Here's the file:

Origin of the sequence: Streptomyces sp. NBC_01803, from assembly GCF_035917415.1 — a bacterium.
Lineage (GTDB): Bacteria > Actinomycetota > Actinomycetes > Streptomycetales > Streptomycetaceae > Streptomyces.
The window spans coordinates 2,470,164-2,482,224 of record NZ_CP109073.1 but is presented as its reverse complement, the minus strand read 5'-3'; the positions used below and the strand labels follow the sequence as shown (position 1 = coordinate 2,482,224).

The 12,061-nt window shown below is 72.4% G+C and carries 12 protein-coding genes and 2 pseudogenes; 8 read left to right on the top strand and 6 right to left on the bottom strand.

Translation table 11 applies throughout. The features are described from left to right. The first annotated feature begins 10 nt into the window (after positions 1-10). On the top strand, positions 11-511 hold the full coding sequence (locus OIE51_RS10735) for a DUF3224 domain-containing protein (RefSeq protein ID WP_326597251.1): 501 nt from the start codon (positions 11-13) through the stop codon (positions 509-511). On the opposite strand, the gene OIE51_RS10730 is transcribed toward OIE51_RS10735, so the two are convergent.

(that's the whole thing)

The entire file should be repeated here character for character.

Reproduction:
Origin of the sequence: Streptomyces sp. NBC_01803, from assembly GCF_035917415.1 — a bacterium.
Lineage (GTDB): Bacteria > Actinomycetota > Actinomycetes > Streptomycetales > Streptomycetaceae > Streptomyces.
The window spans coordinates 2,470,164-2,482,224 of record NZ_CP109073.1 but is presented as its reverse complement, the minus strand read 5'-3'; the positions used below and the strand labels follow the sequence as shown (position 1 = coordinate 2,482,224).

The 12,061-nt window shown below is 72.4% G+C and carries 12 protein-coding genes and 2 pseudogenes; 8 read left to right on the top strand and 6 right to left on the bottom strand.

Translation table 11 applies throughout. The features are described from left to right. The first annotated feature begins 10 nt into the window (after positions 1-10). On the top strand, positions 11-511 hold the full coding sequence (locus OIE51_RS10735) for a DUF3224 domain-containing protein (RefSeq protein ID WP_326597251.1): 501 nt from the start codon (positions 11-13) through the stop codon (positions 509-511). On the opposite strand, the gene OIE51_RS10730 is transcribed toward OIE51_RS10735, so the two are convergent.